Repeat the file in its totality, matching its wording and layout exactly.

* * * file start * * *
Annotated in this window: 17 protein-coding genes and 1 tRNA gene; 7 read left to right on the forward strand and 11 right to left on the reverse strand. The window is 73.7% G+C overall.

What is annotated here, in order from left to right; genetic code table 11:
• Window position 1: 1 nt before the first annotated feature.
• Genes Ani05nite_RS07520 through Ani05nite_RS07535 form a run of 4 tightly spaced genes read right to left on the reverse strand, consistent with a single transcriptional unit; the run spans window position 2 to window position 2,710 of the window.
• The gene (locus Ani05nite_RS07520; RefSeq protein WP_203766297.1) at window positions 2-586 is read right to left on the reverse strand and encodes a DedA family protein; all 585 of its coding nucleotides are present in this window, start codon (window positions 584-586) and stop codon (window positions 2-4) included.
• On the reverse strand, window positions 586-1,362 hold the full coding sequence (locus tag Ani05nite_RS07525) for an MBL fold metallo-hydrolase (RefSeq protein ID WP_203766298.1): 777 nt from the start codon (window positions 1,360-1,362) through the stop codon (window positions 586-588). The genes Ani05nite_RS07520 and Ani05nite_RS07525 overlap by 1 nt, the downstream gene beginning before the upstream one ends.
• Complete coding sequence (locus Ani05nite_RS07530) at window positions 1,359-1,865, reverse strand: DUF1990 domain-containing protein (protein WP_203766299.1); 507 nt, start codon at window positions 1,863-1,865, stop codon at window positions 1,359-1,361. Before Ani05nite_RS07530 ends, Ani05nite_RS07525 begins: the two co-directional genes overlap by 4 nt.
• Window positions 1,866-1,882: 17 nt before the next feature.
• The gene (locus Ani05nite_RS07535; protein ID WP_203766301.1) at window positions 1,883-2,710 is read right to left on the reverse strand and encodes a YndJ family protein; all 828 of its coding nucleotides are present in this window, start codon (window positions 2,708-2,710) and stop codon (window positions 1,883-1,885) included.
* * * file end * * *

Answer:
Annotated in this window: 17 protein-coding genes and 1 tRNA gene; 7 read left to right on the forward strand and 11 right to left on the reverse strand. The window is 73.7% G+C overall.

What is annotated here, in order from left to right; genetic code table 11:
• Window position 1: 1 nt before the first annotated feature.
• Genes Ani05nite_RS07520 through Ani05nite_RS07535 form a run of 4 tightly spaced genes read right to left on the reverse strand, consistent with a single transcriptional unit; the run spans window position 2 to window position 2,710 of the window.
• The gene (locus Ani05nite_RS07520; RefSeq protein WP_203766297.1) at window positions 2-586 is read right to left on the reverse strand and encodes a DedA family protein; all 585 of its coding nucleotides are present in this window, start codon (window positions 584-586) and stop codon (window positions 2-4) included.
• On the reverse strand, window positions 586-1,362 hold the full coding sequence (locus tag Ani05nite_RS07525) for an MBL fold metallo-hydrolase (RefSeq protein ID WP_203766298.1): 777 nt from the start codon (window positions 1,360-1,362) through the stop codon (window positions 586-588). The genes Ani05nite_RS07520 and Ani05nite_RS07525 overlap by 1 nt, the downstream gene beginning before the upstream one ends.
• Complete coding sequence (locus Ani05nite_RS07530) at window positions 1,359-1,865, reverse strand: DUF1990 domain-containing protein (protein WP_203766299.1); 507 nt, start codon at window positions 1,863-1,865, stop codon at window positions 1,359-1,361. Before Ani05nite_RS07530 ends, Ani05nite_RS07525 begins: the two co-directional genes overlap by 4 nt.
• Window positions 1,866-1,882: 17 nt before the next feature.
• The gene (locus Ani05nite_RS07535; protein ID WP_203766301.1) at window positions 1,883-2,710 is read right to left on the reverse strand and encodes a YndJ family protein; all 828 of its coding nucleotides are present in this window, start codon (window positions 2,708-2,710) and stop codon (window positions 1,883-1,885) included.